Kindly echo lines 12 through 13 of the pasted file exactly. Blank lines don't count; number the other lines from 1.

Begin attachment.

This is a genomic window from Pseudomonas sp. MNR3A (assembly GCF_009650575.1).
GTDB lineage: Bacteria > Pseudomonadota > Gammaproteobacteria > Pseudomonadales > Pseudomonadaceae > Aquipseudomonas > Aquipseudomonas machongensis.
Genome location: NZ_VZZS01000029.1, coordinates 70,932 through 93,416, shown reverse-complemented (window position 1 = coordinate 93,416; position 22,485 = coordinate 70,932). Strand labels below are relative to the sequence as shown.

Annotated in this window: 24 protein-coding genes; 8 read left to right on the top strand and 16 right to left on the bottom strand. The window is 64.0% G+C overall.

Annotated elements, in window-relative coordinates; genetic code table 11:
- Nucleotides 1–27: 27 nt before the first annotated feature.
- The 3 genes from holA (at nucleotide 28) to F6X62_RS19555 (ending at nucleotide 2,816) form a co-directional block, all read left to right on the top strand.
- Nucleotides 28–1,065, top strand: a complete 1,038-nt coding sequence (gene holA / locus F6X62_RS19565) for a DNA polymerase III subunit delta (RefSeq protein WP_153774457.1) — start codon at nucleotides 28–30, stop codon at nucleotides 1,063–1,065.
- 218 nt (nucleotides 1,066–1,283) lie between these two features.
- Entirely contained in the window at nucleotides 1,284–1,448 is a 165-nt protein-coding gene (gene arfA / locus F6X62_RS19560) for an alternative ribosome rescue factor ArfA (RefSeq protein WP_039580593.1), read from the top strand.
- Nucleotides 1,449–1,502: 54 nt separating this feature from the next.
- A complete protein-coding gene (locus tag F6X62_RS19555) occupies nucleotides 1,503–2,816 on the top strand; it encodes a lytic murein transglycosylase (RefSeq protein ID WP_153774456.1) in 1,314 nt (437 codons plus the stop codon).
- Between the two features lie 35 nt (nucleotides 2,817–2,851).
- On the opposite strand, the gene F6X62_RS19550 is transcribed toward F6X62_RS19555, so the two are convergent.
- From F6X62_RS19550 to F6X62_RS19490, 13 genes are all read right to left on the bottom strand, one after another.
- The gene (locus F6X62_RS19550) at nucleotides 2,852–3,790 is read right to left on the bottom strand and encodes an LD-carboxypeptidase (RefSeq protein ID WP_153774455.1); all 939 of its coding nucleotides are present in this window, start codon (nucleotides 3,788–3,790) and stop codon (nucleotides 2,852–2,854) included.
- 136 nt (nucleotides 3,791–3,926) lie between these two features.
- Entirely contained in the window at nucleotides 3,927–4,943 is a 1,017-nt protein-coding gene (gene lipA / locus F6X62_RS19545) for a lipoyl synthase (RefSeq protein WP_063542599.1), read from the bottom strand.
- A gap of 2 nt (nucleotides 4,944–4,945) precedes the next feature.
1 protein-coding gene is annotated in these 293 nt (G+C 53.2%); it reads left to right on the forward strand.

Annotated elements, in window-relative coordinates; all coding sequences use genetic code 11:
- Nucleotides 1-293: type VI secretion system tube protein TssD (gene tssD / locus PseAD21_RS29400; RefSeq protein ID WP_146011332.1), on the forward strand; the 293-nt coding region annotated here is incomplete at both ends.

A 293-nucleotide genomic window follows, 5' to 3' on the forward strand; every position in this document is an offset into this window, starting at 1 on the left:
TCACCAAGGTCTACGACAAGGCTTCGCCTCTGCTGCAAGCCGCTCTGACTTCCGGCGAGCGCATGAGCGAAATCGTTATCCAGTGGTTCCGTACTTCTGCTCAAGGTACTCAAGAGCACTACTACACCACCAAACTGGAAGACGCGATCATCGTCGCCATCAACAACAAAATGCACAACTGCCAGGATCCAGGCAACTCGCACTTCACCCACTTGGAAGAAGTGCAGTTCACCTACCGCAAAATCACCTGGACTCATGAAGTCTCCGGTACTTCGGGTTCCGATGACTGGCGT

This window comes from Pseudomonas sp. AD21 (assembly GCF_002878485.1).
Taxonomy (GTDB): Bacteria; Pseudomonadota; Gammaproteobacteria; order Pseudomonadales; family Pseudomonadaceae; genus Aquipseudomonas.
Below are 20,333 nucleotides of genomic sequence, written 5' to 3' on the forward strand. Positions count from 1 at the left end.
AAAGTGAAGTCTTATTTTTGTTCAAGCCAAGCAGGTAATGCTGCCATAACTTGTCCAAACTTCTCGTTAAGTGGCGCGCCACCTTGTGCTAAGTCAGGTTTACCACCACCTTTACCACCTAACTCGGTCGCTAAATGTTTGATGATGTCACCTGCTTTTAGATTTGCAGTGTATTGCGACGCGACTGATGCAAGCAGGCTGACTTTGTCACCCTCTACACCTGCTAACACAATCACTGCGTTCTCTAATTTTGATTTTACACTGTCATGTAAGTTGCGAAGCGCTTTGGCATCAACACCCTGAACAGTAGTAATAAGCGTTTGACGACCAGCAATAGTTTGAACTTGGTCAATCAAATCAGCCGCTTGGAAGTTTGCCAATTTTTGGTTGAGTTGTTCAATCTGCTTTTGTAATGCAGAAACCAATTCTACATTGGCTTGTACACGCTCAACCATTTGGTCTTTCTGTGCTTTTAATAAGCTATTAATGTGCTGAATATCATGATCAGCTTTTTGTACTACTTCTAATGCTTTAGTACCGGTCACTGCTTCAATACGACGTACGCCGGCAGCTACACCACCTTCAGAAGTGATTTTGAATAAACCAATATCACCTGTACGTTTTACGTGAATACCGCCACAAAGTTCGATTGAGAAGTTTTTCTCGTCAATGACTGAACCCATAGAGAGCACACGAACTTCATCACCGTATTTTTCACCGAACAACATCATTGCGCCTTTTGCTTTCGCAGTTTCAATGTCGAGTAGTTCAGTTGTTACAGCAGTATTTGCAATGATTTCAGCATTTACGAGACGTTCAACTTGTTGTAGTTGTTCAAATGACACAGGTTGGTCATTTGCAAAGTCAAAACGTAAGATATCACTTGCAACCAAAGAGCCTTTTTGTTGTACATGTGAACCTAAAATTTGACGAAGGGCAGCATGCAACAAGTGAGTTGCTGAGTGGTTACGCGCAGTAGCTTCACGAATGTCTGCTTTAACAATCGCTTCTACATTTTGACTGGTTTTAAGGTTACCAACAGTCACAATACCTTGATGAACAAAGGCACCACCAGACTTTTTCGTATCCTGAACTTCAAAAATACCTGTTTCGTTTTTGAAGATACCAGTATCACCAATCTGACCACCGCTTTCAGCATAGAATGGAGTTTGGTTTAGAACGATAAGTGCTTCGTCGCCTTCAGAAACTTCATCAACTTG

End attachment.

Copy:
- A complete protein-coding gene (locus tag F6X62_RS19555) occupies nucleotides 1,503–2,816 on the top strand; it encodes a lytic murein transglycosylase (RefSeq protein ID WP_153774456.1) in 1,314 nt (437 codons plus the stop codon).
- Between the two features lie 35 nt (nucleotides 2,817–2,851).